Treat Actinic Keratosis Early to Avoid SCC

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Between 5% to 10% of these lesions will develop into squamous cell carcinoma, a potentially invasive type of skin cancer.

Actinic keratosis (AK), also known as solar keratosis, is a precancerous growth that forms on skin damaged by prolonged exposure to ultraviolet (UV) light.

AK is the most common precancerous growth on the skin, affecting about 58 million Americans, according to the Skin Cancer Foundation.1

Between 5% to 10% of these lesions will develop into squamous cell carcinoma (SCC), a potentially invasive type of skin cancer. Because the damage caused by UV light is cumulative, an individual with 1 keratosis is likely to get more over time, which increases the overall risk of developing an SCC. Therefore, it is best to identify and treat them early on.1

This disease affects about 58 million Americans in the United States and was first described by Dubreuillh more than 100 years ago.2 The annual cost of treating skin cancers in the United States is estimated at $8 billion, which includes treatment options for patients with melanoma cancer and nonmelanoma.3 The lesions may present themselves in patients as young as 20 years of age but most commonly are noticeable in patients older than 50 years of age.4

AK lesions are commonly found on areas of the body with the most sun exposure, such as the arms, ears, face, scalp, and shoulders. In addition, individuals with compromised immune systems, fair complexions, a history of sunburns, and light hair are at particular risk. An AK lesion can be identified through its appearance, which presents as small brown, pink, or red discolorations on the skin. Because these lesions are often rough and scaly in texture, they can also be identified through touch. Affected areas can also be accompanied by a burning, itching, or stinging sensation.1

A suspected AK lesion should be examined by a board-certified dermatologist as soon as possible, especially those found on the head and neck, as skin cancers in those areas tend to be more aggressive. Once diagnosed, patients have a variety of treatment options available, depending on the location, number of lesions, and other patient factors, such as age and overall health.1

Surgical intervention is often used in cases of isolated lesions to remove the affected area and allow for new skin to grow. These procedures include chemical peels, cryosurgery, curettage and desiccation, and laser surgery to burn, freeze, or otherwise debride the damaged cells. A variety of topical treatments are available to patients with numerous or widespread keratoses and may be used to treat lesions that are not yet visible on the skin. 5-fluorouracil (Carac, Efudex, Fluoroplex), Diclofenac (Solaraze), hydraulic acid, Imiquimod (Aldara, Zyclara), and Ingenol mebutate (Picato) are some medications approved to treat AK lesions. Another option for widespread keratoses is photodynamic therapy in which blue or red light is used following the application of a light-sensitizing topical agent to destroy the keratoses. However, this treatment option is often reserved for patients with recurrent AK lesions post-treatment.1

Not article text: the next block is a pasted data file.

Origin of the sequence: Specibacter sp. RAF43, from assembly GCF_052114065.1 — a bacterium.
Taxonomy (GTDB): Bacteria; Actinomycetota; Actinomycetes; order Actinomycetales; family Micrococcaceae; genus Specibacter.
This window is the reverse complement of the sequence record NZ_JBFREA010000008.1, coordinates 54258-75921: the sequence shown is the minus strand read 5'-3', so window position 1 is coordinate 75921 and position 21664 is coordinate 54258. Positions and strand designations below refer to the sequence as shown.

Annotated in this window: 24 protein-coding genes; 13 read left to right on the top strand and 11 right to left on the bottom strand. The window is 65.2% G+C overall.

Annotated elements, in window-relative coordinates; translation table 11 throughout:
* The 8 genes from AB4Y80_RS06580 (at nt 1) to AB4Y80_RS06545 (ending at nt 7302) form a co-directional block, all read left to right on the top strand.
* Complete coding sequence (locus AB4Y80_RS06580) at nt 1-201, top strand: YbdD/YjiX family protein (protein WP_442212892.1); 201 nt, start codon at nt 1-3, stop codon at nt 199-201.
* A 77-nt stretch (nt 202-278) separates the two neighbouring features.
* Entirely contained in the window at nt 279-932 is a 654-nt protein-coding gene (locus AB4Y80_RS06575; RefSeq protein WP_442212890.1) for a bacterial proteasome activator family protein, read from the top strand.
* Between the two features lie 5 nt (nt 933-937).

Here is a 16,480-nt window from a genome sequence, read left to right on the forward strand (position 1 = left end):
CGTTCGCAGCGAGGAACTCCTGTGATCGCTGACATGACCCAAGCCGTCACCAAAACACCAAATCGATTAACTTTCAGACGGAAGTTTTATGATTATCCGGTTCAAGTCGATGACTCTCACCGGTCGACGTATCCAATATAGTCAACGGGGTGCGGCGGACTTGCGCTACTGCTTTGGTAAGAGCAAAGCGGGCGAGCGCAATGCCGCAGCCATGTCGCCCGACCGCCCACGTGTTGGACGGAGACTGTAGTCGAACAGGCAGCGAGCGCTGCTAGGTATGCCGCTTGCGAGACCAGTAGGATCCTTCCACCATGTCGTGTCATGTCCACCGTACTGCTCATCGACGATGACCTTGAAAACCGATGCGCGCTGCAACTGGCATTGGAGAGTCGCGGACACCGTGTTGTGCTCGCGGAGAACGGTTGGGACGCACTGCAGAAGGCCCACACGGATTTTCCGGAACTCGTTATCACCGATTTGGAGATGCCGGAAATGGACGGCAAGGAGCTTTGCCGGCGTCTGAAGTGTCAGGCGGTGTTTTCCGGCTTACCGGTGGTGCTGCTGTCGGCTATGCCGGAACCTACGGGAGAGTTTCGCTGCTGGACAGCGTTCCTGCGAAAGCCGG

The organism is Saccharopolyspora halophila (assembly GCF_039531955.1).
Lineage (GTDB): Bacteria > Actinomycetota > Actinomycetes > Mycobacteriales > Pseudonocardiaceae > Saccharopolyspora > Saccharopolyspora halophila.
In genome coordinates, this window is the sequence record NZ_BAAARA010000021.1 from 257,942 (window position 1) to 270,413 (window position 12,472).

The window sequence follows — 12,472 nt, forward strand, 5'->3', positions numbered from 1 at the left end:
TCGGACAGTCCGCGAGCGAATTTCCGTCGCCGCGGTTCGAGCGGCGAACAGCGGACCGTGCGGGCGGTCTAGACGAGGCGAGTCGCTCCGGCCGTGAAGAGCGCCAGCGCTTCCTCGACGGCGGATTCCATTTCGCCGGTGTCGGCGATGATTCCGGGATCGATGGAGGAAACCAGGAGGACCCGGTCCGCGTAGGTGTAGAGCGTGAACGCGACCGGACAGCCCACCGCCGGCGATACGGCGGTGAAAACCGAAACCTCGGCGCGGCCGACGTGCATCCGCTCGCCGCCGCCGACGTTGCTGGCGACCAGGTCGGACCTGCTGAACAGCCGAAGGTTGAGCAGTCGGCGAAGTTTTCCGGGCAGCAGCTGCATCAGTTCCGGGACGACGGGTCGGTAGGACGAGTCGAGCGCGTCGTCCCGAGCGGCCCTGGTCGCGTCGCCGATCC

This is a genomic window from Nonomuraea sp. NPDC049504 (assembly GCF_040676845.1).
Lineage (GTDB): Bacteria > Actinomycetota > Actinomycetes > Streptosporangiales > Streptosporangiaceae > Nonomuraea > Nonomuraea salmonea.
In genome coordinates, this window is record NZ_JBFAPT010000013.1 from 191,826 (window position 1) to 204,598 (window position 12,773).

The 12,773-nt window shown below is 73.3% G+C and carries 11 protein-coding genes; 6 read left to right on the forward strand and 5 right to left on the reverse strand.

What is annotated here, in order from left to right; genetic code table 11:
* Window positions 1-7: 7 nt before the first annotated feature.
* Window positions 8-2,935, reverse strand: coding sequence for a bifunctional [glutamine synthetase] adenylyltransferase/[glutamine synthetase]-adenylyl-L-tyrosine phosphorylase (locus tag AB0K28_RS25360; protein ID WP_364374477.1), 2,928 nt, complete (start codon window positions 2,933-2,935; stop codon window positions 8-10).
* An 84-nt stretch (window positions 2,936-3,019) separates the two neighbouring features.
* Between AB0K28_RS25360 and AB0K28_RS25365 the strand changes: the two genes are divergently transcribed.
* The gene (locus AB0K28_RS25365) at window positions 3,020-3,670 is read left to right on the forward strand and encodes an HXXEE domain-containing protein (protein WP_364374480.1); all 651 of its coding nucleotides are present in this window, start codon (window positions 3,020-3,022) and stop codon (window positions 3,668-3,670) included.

The FDA recently approved Tirbanibulin (Klisyri; Almirall, S.A.) for the topical treatment of AK on the face and scalp. This prescription drug is available as a 1% ointment and comes in single-dose packets intended to be used once daily for 5 consecutive days. Common adverse effects include application site itch, pain and skin reactions. Additionally, patients should avoid applying near the eye areas, as it may cause irritation upon exposure.5,6

Saro Arakelians, PharmD, is vice president of pharmacy operations at a pharmacy in the Los Angeles, California, area. Ngoctran Tran is a PharmD candidate at the University of Southern California School of Pharmacy in Los Angeles.

REFERENCES

  • Skin Cancer Foundation. Actinic keratosis overview. Accessed January 21, 2021. https://www.skincancer.org/skin-cancer-information/actinic-keratosis/
  • Casari A, Chester J, Pellacani G. Actinic keratosis and non-invasive diagnostic techniques: an update. Biomedicines. 2018;6(1). doi:10.3390/biomedicines6010008
  • CDC. Cost-effectiveness of skin cancer interventions. Updated September 29, 2020. Accessed January 21, 2021. https://www.cdc.gov/chronicdisease/programs-impact/pop/skin-cancer.htm
  • American Academy of Dermatology Association. Actinic keratosis: who gets and causes. Accessed January 21, 2021. https://www.aad.org/public/diseases/skin-cancer/actinic-keratosis-causes
  • Almirall announces FDA approval of Klisyri® (tirbanibulin), a new innovative topical treatment for actinic keratosis [news release]. Barcelona, Spain; December 15, 2020: Almirall S.A. Accessed January 22, 2021. https://www.almirall.com/newsroom/news/almirall-announces-fda-approval-of-klisyri%C2%AE-tirbanibulin-a-new-innovative-topical-treatment-for-actinic-keratosis
  • Klisyri [prescribing information] Exton, PA; Almirall LLC: 2020. Accessed January 22, 2020. https://www.accessdata.fda.gov/drugsatfda_docs/label/2020/213189s000lbl.pdf